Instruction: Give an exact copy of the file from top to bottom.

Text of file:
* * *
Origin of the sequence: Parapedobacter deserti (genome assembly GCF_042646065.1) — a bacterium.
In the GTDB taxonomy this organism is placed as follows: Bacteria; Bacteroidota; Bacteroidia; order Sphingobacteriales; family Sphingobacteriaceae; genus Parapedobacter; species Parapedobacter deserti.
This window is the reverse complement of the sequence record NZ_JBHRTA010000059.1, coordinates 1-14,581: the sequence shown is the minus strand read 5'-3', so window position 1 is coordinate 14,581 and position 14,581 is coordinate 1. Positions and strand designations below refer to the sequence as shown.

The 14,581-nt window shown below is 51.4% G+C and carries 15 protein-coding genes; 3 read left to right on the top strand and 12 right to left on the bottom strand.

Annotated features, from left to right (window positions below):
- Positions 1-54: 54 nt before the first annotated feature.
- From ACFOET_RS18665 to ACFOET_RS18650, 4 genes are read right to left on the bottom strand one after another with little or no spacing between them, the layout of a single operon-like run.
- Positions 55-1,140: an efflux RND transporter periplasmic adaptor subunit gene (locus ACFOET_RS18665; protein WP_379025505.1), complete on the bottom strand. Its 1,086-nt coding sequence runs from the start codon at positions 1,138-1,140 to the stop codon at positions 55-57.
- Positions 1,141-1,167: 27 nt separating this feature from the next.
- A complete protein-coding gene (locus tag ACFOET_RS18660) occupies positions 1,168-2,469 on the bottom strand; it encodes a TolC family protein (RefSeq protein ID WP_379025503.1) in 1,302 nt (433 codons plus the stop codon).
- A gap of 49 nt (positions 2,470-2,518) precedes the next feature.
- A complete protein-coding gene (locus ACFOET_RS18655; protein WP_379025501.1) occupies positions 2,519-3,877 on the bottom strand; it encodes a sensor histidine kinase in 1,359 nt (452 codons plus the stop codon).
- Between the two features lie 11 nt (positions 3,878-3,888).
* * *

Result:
Origin of the sequence: Parapedobacter deserti (genome assembly GCF_042646065.1) — a bacterium.
In the GTDB taxonomy this organism is placed as follows: Bacteria; Bacteroidota; Bacteroidia; order Sphingobacteriales; family Sphingobacteriaceae; genus Parapedobacter; species Parapedobacter deserti.
This window is the reverse complement of the sequence record NZ_JBHRTA010000059.1, coordinates 1-14,581: the sequence shown is the minus strand read 5'-3', so window position 1 is coordinate 14,581 and position 14,581 is coordinate 1. Positions and strand designations below refer to the sequence as shown.

The 14,581-nt window shown below is 51.4% G+C and carries 15 protein-coding genes; 3 read left to right on the top strand and 12 right to left on the bottom strand.

Annotated features, from left to right (window positions below):
- Positions 1-54: 54 nt before the first annotated feature.
- From ACFOET_RS18665 to ACFOET_RS18650, 4 genes are read right to left on the bottom strand one after another with little or no spacing between them, the layout of a single operon-like run.
- Positions 55-1,140: an efflux RND transporter periplasmic adaptor subunit gene (locus ACFOET_RS18665; protein WP_379025505.1), complete on the bottom strand. Its 1,086-nt coding sequence runs from the start codon at positions 1,138-1,140 to the stop codon at positions 55-57.
- Positions 1,141-1,167: 27 nt separating this feature from the next.
- A complete protein-coding gene (locus tag ACFOET_RS18660) occupies positions 1,168-2,469 on the bottom strand; it encodes a TolC family protein (RefSeq protein ID WP_379025503.1) in 1,302 nt (433 codons plus the stop codon).
- A gap of 49 nt (positions 2,470-2,518) precedes the next feature.
- A complete protein-coding gene (locus ACFOET_RS18655; protein WP_379025501.1) occupies positions 2,519-3,877 on the bottom strand; it encodes a sensor histidine kinase in 1,359 nt (452 codons plus the stop codon).
- Between the two features lie 11 nt (positions 3,878-3,888).